Seeking the Geometry of the Universe
Seeking the Geometry of the Universe
The German mathematician Georg Friedrich Riemann died shortly before his fortieth birthday and long before the importance of his work was truly recognized. He left the equivalent of only one volume of writings. Yet these provided the tools with which, 50 years after Riemann's death, Albert Einstein formulated his general theory of relativity.
In traditional Euclidean geometry, codified in about 300 b.c., a straight line is the shortest distance between two points. Euclidean geometry is easily visualized on a two-dimensional flat surface, or plane (like a piece of paper). Spaces of any number of dimensions in which Euclidean geometry holds are called Euclidean or flat spaces.
On a curved surface, however, the shortest distance between two points is a curve called a geodesic. If the surface is spherical, the geodesic falls on an arc of a great circle, the intersection of the surface of the sphere with a plane passing through its center. The usefulness of curved-surface geometry for such important pursuits as navigation seems obvious. However, progress was delayed for centuries by religious proscriptions against admitting that Earth was round, even in the face of observations by astronomers and mariners. The classic work on curved-surface geometry, General Investigations of Curved Surfaces, was published by Carl Friedrich Gauss (1777-1855) in 1827. Georg Friedrich Riemann (1826-1866) was among his students.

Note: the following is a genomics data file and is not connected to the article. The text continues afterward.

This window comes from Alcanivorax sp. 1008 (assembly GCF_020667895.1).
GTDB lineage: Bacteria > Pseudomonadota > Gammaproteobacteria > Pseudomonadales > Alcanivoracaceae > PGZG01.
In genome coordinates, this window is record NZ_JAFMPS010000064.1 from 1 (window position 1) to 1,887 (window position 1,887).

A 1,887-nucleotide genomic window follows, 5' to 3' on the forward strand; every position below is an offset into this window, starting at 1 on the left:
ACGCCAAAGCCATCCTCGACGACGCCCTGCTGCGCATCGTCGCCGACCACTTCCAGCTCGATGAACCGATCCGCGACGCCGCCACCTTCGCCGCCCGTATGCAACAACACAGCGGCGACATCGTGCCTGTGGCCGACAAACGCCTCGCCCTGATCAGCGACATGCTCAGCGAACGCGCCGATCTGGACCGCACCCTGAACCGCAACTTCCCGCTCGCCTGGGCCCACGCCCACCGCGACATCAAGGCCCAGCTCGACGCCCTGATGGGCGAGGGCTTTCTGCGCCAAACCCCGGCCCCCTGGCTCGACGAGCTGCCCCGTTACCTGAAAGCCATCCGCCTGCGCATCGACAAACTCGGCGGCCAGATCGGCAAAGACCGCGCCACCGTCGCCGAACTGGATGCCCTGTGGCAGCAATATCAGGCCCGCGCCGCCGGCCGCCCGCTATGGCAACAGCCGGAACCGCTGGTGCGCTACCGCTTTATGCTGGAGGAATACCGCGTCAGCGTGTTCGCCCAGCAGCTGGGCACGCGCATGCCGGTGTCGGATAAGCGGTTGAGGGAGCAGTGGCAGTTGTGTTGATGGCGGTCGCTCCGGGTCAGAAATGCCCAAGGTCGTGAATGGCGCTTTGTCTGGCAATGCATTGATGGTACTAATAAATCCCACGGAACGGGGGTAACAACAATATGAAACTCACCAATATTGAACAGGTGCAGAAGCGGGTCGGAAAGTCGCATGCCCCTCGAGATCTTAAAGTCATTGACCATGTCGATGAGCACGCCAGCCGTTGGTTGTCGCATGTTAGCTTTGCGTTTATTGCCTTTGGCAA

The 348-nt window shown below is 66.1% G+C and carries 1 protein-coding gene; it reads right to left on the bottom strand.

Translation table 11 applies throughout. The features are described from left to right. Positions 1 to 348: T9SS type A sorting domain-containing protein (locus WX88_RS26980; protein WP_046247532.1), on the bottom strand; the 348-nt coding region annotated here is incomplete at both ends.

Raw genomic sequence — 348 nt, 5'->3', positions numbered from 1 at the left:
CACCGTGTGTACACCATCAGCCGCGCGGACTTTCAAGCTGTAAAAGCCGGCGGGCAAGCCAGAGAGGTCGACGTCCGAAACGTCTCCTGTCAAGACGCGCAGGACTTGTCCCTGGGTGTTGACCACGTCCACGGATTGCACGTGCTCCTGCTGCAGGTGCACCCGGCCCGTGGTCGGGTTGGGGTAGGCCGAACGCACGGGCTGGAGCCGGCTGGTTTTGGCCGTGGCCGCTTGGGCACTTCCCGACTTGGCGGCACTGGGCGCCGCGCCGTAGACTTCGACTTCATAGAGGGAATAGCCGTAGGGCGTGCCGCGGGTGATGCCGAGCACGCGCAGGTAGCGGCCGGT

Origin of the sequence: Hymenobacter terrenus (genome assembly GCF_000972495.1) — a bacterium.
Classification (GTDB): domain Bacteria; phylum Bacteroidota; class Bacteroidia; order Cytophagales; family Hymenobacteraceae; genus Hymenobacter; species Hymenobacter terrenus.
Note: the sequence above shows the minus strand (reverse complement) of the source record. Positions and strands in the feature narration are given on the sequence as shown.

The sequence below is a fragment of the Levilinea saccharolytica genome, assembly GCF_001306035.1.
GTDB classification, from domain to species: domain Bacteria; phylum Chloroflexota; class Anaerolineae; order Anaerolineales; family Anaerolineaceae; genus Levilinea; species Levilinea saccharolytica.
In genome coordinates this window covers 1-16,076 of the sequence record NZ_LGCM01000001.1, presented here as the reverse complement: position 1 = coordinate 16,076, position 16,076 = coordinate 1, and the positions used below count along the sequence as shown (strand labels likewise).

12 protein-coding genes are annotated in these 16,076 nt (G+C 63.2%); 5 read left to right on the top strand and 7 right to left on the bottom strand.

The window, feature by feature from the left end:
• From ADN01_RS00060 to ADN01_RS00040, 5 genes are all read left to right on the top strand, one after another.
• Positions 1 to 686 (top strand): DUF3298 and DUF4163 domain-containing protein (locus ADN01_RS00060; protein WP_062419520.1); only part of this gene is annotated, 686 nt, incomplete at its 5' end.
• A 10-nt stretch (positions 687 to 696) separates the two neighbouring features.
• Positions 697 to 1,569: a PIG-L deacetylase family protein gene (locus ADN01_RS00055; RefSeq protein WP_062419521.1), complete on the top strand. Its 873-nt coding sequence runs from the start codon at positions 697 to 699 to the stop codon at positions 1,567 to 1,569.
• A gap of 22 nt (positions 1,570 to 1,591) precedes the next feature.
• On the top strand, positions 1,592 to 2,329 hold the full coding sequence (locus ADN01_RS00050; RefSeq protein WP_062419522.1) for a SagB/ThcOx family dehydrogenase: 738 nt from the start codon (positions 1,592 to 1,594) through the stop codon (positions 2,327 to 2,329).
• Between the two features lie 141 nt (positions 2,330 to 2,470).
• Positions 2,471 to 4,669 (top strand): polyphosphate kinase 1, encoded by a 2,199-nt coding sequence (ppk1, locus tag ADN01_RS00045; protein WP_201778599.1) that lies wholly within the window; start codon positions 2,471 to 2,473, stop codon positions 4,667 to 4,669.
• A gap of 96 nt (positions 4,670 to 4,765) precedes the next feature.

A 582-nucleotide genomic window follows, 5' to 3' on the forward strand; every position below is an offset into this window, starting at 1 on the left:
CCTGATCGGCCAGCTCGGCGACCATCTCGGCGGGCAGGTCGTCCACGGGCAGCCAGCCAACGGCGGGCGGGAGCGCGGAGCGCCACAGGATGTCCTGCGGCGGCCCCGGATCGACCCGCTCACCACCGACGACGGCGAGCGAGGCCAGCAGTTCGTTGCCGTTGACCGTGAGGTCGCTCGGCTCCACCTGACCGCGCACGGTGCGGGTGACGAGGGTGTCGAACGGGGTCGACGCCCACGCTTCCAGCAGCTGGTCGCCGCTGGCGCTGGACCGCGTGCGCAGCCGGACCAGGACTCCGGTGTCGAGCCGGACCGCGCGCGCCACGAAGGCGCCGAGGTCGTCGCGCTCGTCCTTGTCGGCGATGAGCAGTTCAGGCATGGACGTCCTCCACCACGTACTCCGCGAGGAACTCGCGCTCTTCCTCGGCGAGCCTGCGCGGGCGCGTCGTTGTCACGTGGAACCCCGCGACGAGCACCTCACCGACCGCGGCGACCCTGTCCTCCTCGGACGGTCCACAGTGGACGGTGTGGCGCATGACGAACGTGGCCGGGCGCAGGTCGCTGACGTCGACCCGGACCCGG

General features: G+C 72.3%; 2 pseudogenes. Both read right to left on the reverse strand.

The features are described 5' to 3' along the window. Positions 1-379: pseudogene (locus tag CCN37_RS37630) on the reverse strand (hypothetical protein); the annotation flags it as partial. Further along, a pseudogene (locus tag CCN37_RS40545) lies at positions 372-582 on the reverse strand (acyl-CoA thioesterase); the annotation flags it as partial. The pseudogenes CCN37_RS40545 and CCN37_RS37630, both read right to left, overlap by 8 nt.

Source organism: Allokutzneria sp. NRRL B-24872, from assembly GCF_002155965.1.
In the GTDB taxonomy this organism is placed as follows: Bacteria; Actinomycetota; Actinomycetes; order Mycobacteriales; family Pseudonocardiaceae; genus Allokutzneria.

Riemann generalized geometry so that it applied to spaces of any curvature and in any number of dimensions. He began with the concept of coordinates, invented by the French mathematician and philosopher René Descartes (1596-1650). Coordinates are ordered sets of numbers that describe the position of a point. On a plane, which has two dimensions, the point is described by an ordered pair (x1, x2). In three-dimensional space, an ordered set of three numbers (x1, x2, x3) is required.
This was as far as Descartes deemed it necessary to go, since three dimensions defined his view of the physical world. Riemann extended Descartes' invention to accommodate any number of dimensions n, with n-tuples, coordinates defined as (x1, x2, . . . xn). Two n-tuples (x1, x2, . . . xn) and (y1, y2, . . . yn) are equal if all their elements are equal; that is, x1 = y1, x2 = y2, . . . xn = yn
If we let all the elements in an n-tuple vary over some range of real numbers, the set of all the distinct n-tuples we obtain is called a manifold of n dimensions. If the elements can only take discrete values, such as integers, we have a discrete manifold; otherwise, it is a continuous manifold. The intermediate possibility, in which some elements are continuous and some discrete, can always be handled as the sum of a continuous and a discrete manifold, so it need not be considered separately.
Just as the Earth has mountains and valleys, vast featureless plains and the Grand Canyon, the geometry of space must allow for the possibility that the curvature is not a constant. Distance must therefore be computed piecewise, as differentials, and added up. Such techniques of the calculus as applied to manifolds are called differential geometry.
For any Riemannian manifold, distances are computed in quadratic form. This means that the differential terms are squared, just like the terms in the familiar Pythagorean theorem for computing distances in flat space. The coefficients of the differentials define the metric, or theory of measurement, for that manifold. These coefficients may be functions of any type, so an infinite number of Riemannian geometries are mathematically possible.